• ↑ https://owl.excelsior.edu/research/revising-and-editing-a-research-paper/
  • ↑ http://www.canberra.edu.au/library/start-your-research/research_help/publishing-research
  • ↑ http://www.apa.org/monitor/sep02/publish.aspx
  • ↑ Matthew Snipp, PhD. Research Fellow, U.S. Bureau of the Census. Expert Interview. 26 March 2020.
  • ↑ https://www.timeshighereducation.com/news/how-to-get-your-first-research-paper-published/2015485.article#survey-answer
  • ↑ https://www.webarchive.org.uk/wayback/archive/20140615095526/http://www.jisc.ac.uk/media/documents/publications/briefingpaper/2010/bppublishingresearchpapersv1final.pdf
  • ↑ https://libguides.usc.edu/writingguide/abstract

About This Article

Matthew Snipp, PhD

To publish a research paper, ask a colleague or professor to review your paper and give you feedback. Once you've revised your work, familiarize yourself with different academic journals so that you can choose the publication that best suits your paper. Make sure to look at the "Author's Guide" so you can format your paper according to the guidelines for that publication. Then, submit your paper and don't get discouraged if it is not accepted right away. You may need to revise your paper and try again. To learn about the different responses you might get from journals, see our reviewer's explanation below. Did this summary help you? Yes No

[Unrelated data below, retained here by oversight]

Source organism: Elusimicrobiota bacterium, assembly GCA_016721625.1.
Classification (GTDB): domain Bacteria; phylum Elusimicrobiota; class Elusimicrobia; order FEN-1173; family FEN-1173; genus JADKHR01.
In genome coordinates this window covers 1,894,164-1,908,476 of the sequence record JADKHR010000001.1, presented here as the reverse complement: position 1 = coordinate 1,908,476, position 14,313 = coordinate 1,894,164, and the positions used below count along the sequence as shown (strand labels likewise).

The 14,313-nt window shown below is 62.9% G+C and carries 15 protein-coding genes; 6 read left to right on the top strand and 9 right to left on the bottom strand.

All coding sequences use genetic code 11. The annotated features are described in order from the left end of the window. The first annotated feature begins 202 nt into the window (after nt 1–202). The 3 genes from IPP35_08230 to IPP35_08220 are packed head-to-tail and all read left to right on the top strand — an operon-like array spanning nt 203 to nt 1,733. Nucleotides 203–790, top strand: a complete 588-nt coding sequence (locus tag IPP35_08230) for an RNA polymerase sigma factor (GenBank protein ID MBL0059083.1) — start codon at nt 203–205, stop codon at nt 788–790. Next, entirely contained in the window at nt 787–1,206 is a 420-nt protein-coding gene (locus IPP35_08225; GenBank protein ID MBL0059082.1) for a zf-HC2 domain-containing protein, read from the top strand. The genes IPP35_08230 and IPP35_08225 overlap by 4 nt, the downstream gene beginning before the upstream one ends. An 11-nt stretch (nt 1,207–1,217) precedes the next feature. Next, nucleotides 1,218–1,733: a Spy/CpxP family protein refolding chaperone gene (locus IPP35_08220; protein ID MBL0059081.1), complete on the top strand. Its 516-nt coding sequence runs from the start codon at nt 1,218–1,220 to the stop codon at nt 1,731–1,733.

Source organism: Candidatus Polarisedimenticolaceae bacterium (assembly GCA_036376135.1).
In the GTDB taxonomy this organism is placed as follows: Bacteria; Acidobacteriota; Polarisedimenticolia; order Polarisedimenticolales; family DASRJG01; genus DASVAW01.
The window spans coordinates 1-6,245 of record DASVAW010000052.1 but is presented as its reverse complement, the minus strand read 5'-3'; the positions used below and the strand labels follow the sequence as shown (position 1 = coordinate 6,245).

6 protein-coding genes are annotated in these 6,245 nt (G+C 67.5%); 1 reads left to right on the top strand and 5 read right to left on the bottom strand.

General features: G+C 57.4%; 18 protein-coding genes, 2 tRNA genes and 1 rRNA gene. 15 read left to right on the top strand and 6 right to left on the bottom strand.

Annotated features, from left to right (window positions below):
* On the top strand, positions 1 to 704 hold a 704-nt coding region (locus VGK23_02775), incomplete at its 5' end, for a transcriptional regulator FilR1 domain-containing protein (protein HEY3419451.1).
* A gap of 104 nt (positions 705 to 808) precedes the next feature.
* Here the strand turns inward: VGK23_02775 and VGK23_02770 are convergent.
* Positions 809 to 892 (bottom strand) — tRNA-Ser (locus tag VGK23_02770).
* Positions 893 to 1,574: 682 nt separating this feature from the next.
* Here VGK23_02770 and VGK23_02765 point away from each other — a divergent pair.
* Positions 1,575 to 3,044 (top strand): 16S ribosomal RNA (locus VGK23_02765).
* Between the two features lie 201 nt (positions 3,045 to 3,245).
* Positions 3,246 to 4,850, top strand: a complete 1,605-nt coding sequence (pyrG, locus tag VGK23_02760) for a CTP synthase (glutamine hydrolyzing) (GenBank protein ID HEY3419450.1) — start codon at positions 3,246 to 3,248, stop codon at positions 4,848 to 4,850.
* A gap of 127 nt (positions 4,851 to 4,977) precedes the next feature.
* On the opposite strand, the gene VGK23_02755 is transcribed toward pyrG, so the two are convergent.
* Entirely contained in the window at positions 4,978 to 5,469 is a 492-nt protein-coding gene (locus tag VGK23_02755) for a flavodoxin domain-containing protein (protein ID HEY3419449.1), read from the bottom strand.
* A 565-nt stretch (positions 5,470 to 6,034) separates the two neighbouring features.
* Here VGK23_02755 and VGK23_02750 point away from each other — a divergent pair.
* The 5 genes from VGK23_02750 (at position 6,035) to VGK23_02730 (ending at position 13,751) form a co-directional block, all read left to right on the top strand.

• Send fan mail to authors

Reader Success Stories



Oct 16, 2017

Did this article help you?

where can i publish my research paper

David Okandeji

Oct 23, 2019

Revati Joshi

Revati Joshi

Feb 13, 2017

Shahzad Khan

Shahzad Khan

Jul 1, 2017

Oma Wright

Apr 7, 2017

Am I a Narcissist or an Empath Quiz

Featured Articles